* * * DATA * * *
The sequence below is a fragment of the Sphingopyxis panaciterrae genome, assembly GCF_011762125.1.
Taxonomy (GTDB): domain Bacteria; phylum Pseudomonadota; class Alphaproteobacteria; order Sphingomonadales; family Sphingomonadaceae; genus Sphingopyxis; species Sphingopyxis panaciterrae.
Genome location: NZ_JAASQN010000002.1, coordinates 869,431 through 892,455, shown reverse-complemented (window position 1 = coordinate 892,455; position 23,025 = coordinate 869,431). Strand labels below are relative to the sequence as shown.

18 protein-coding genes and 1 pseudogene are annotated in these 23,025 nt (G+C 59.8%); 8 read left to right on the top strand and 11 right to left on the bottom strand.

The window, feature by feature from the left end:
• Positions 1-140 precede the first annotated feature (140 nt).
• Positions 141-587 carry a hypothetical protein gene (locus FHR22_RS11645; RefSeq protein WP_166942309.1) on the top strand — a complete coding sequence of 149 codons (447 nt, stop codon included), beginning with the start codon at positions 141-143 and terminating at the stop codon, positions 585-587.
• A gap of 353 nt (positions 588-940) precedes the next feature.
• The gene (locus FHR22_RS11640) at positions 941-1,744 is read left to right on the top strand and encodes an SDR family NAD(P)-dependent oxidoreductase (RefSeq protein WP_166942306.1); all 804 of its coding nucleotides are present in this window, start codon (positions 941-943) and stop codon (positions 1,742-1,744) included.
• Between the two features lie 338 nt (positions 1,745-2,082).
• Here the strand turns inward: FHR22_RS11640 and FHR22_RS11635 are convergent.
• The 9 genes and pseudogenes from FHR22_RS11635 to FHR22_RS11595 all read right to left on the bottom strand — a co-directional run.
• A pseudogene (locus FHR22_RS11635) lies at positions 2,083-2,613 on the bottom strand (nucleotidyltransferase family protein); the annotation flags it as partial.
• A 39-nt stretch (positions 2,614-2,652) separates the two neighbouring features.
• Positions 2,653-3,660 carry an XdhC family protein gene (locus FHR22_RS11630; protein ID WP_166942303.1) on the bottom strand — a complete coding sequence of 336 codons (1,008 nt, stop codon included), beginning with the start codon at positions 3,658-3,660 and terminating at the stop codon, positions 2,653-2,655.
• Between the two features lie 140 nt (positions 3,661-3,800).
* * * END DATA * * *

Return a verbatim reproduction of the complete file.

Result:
The sequence below is a fragment of the Sphingopyxis panaciterrae genome, assembly GCF_011762125.1.
Taxonomy (GTDB): domain Bacteria; phylum Pseudomonadota; class Alphaproteobacteria; order Sphingomonadales; family Sphingomonadaceae; genus Sphingopyxis; species Sphingopyxis panaciterrae.
Genome location: NZ_JAASQN010000002.1, coordinates 869,431 through 892,455, shown reverse-complemented (window position 1 = coordinate 892,455; position 23,025 = coordinate 869,431). Strand labels below are relative to the sequence as shown.

18 protein-coding genes and 1 pseudogene are annotated in these 23,025 nt (G+C 59.8%); 8 read left to right on the top strand and 11 right to left on the bottom strand.

The window, feature by feature from the left end:
• Positions 1-140 precede the first annotated feature (140 nt).
• Positions 141-587 carry a hypothetical protein gene (locus FHR22_RS11645; RefSeq protein WP_166942309.1) on the top strand — a complete coding sequence of 149 codons (447 nt, stop codon included), beginning with the start codon at positions 141-143 and terminating at the stop codon, positions 585-587.
• A gap of 353 nt (positions 588-940) precedes the next feature.
• The gene (locus FHR22_RS11640) at positions 941-1,744 is read left to right on the top strand and encodes an SDR family NAD(P)-dependent oxidoreductase (RefSeq protein WP_166942306.1); all 804 of its coding nucleotides are present in this window, start codon (positions 941-943) and stop codon (positions 1,742-1,744) included.
• Between the two features lie 338 nt (positions 1,745-2,082).
• Here the strand turns inward: FHR22_RS11640 and FHR22_RS11635 are convergent.
• The 9 genes and pseudogenes from FHR22_RS11635 to FHR22_RS11595 all read right to left on the bottom strand — a co-directional run.
• A pseudogene (locus FHR22_RS11635) lies at positions 2,083-2,613 on the bottom strand (nucleotidyltransferase family protein); the annotation flags it as partial.
• A 39-nt stretch (positions 2,614-2,652) separates the two neighbouring features.
• Positions 2,653-3,660 carry an XdhC family protein gene (locus FHR22_RS11630; protein ID WP_166942303.1) on the bottom strand — a complete coding sequence of 336 codons (1,008 nt, stop codon included), beginning with the start codon at positions 3,658-3,660 and terminating at the stop codon, positions 2,653-2,655.
• Between the two features lie 140 nt (positions 3,661-3,800).